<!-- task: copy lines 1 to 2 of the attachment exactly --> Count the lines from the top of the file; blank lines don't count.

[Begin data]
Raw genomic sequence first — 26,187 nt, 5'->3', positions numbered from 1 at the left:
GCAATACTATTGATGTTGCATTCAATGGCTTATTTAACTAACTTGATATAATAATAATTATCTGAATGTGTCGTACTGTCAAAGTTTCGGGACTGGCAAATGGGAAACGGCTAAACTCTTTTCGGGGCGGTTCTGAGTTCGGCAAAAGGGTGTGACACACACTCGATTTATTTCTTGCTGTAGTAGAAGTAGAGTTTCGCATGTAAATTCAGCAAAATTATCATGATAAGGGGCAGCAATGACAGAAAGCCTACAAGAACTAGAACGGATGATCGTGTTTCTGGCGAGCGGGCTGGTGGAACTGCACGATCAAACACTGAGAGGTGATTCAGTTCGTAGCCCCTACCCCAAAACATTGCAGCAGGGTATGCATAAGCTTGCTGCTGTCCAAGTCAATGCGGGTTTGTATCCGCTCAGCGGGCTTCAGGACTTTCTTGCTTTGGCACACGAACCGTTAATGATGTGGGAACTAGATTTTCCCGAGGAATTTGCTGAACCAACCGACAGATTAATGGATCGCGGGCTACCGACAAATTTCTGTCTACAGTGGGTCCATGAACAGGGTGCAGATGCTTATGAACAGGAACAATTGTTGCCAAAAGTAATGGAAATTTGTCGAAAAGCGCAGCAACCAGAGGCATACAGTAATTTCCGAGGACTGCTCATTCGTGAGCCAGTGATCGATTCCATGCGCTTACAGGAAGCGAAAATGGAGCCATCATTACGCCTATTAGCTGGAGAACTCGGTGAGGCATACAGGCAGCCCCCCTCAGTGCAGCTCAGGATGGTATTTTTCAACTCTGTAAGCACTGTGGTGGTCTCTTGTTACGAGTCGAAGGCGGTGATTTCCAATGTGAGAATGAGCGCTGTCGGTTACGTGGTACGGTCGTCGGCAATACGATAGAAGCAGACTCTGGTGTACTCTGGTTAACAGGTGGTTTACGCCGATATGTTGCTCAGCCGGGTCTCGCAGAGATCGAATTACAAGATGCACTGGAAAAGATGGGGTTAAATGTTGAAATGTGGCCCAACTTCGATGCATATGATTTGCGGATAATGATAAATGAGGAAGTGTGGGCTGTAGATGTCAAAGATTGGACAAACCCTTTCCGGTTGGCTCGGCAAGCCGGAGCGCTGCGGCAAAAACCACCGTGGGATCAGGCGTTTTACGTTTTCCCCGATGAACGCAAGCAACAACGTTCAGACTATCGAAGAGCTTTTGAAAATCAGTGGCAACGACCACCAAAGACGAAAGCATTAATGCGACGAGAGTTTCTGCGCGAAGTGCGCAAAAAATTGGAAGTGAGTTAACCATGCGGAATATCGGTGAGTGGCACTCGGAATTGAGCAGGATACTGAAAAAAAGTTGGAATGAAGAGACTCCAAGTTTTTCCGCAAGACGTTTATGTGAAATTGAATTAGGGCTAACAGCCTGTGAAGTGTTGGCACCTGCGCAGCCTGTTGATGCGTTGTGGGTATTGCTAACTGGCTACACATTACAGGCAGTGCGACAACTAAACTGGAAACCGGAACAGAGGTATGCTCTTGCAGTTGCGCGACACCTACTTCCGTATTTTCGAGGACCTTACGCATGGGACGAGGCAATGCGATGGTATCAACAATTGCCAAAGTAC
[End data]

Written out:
Raw genomic sequence first — 26,187 nt, 5'->3', positions numbered from 1 at the left:
GCAATACTATTGATGTTGCATTCAATGGCTTATTTAACTAACTTGATATAATAATAATTATCTGAATGTGTCGTACTGTCAAAGTTTCGGGACTGGCAAATGGGAAACGGCTAAACTCTTTTCGGGGCGGTTCTGAGTTCGGCAAAAGGGTGTGACACACACTCGATTTATTTCTTGCTGTAGTAGAAGTAGAGTTTCGCATGTAAATTCAGCAAAATTATCATGATAAGGGGCAGCAATGACAGAAAGCCTACAAGAACTAGAACGGATGATCGTGTTTCTGGCGAGCGGGCTGGTGGAACTGCACGATCAAACACTGAGAGGTGATTCAGTTCGTAGCCCCTACCCCAAAACATTGCAGCAGGGTATGCATAAGCTTGCTGCTGTCCAAGTCAATGCGGGTTTGTATCCGCTCAGCGGGCTTCAGGACTTTCTTGCTTTGGCACACGAACCGTTAATGATGTGGGAACTAGATTTTCCCGAGGAATTTGCTGAACCAACCGACAGATTAATGGATCGCGGGCTACCGACAAATTTCTGTCTACAGTGGGTCCATGAACAGGGTGCAGATGCTTATGAACAGGAACAATTGTTGCCAAAAGTAATGGAAATTTGTCGAAAAGCGCAGCAACCAGAGGCATACAGTAATTTCCGAGGACTGCTCATTCGTGAGCCAGTGATCGATTCCATGCGCTTACAGGAAGCGAAAATGGAGCCATCATTACGCCTATTAGCTGGAGAACTCGGTGAGGCATACAGGCAGCCCCCCTCAGTGCAGCTCAGGATGGTATTTTTCAACTCTGTAAGCACTGTGGTGGTCTCTTGTTACGAGTCGAAGGCGGTGATTTCCAATGTGAGAATGAGCGCTGTCGGTTACGTGGTACGGTCGTCGGCAATACGATAGAAGCAGACTCTGGTGTACTCTGGTTAACAGGTGGTTTACGCCGATATGTTGCTCAGCCGGGTCTCGCAGAGATCGAATTACAAGATGCACTGGAAAAGATGGGGTTAAATGTTGAAATGTGGCCCAACTTCGATGCATATGATTTGCGGATAATGATAAATGAGGAAGTGTGGGCTGTAGATGTCAAAGATTGGACAAACCCTTTCCGGTTGGCTCGGCAAGCCGGAGCGCTGCGGCAAAAACCACCGTGGGATCAGGCGTTTTACGTTTTCCCCGATGAACGCAAGCAACAACGTTCAGACTATCGAAGAGCTTTTGAAAATCAGTGGCAACGACCACCAAAGACGAAAGCATTAATGCGACGAGAGTTTCTGCGCGAAGTGCGCAAAAAATTGGAAGTGAGTTAACCATGCGGAATATCGGTGAGTGGCACTCGGAATTGAGCAGGATACTGAAAAAAAGTTGGAATGAAGAGACTCCAAGTTTTTCCGCAAGACGTTTATGTGAAATTGAATTAGGGCTAACAGCCTGTGAAGTGTTGGCACCTGCGCAGCCTGTTGATGCGTTGTGGGTATTGCTAACTGGCTACACATTACAGGCAGTGCGACAACTAAACTGGAAACCGGAACAGAGGTATGCTCTTGCAGTTGCGCGACACCTACTTCCGTATTTTCGAGGACCTTACGCATGGGACGAGGCAATGCGATGGTATCAACAATTGCCAAAGTAC